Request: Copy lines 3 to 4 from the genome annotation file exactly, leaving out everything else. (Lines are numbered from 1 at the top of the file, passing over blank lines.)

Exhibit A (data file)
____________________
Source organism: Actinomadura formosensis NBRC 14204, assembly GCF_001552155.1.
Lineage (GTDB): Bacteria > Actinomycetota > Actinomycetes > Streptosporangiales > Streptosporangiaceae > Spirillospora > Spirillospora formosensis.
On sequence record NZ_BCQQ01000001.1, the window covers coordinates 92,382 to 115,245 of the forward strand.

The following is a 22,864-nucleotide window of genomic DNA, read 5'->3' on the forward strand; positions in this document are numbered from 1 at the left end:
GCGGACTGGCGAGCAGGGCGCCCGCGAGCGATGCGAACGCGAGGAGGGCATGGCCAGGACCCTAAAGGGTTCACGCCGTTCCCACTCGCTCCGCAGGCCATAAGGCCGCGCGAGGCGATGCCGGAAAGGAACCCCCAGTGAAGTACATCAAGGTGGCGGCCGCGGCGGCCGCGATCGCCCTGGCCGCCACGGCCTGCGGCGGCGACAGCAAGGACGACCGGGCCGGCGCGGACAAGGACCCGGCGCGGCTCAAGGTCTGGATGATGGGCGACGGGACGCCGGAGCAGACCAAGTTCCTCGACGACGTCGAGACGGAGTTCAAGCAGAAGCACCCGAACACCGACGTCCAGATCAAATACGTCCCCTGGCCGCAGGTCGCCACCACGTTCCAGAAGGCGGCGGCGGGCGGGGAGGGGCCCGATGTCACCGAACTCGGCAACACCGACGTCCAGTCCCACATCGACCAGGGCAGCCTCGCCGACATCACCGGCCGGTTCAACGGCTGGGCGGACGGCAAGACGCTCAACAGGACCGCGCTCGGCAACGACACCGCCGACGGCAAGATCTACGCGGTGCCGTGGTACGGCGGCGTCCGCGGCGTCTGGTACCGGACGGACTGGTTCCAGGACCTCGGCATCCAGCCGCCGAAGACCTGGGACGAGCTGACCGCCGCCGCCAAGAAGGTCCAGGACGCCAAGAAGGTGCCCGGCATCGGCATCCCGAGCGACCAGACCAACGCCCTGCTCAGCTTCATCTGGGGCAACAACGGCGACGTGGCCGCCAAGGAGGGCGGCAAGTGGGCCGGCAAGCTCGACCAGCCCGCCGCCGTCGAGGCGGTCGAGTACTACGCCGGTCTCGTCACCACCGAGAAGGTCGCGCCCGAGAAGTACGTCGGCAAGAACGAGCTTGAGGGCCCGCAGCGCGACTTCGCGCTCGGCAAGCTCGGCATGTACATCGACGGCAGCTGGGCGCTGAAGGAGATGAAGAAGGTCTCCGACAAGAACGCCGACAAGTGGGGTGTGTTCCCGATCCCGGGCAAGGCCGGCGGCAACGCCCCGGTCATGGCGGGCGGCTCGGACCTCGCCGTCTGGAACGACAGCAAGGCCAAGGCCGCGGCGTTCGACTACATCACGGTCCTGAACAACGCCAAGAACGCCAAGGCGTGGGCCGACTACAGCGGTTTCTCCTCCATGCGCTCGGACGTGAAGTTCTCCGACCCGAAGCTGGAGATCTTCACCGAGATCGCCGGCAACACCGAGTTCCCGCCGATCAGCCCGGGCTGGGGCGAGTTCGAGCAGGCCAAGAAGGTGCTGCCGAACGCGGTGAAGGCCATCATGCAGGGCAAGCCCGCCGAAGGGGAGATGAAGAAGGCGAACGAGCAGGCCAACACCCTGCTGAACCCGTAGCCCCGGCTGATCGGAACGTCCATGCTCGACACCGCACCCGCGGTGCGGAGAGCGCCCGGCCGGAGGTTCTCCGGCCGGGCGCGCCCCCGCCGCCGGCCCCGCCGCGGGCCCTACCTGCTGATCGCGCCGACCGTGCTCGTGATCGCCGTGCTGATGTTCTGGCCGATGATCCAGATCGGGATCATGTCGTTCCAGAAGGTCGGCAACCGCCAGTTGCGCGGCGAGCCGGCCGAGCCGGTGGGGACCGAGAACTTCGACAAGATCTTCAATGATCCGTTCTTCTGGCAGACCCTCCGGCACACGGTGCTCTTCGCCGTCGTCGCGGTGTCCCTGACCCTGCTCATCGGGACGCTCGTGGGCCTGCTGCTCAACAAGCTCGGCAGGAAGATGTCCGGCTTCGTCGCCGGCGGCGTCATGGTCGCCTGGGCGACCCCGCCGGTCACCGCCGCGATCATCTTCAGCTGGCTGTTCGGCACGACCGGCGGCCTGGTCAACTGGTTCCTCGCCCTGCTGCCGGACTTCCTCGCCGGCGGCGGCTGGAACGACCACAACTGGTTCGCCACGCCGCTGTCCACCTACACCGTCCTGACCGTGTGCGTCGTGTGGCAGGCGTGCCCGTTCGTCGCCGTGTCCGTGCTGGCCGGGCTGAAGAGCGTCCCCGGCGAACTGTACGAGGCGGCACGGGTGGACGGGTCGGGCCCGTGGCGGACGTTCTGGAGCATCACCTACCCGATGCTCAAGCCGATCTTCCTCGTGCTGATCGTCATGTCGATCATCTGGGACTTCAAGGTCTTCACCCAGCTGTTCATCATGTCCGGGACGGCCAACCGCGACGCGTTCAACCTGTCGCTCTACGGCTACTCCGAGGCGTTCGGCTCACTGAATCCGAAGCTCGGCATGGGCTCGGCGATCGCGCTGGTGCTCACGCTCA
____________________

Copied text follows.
On sequence record NZ_BCQQ01000001.1, the window covers coordinates 92,382 to 115,245 of the forward strand.

The following is a 22,864-nucleotide window of genomic DNA, read 5'->3' on the forward strand; positions in this document are numbered from 1 at the left end: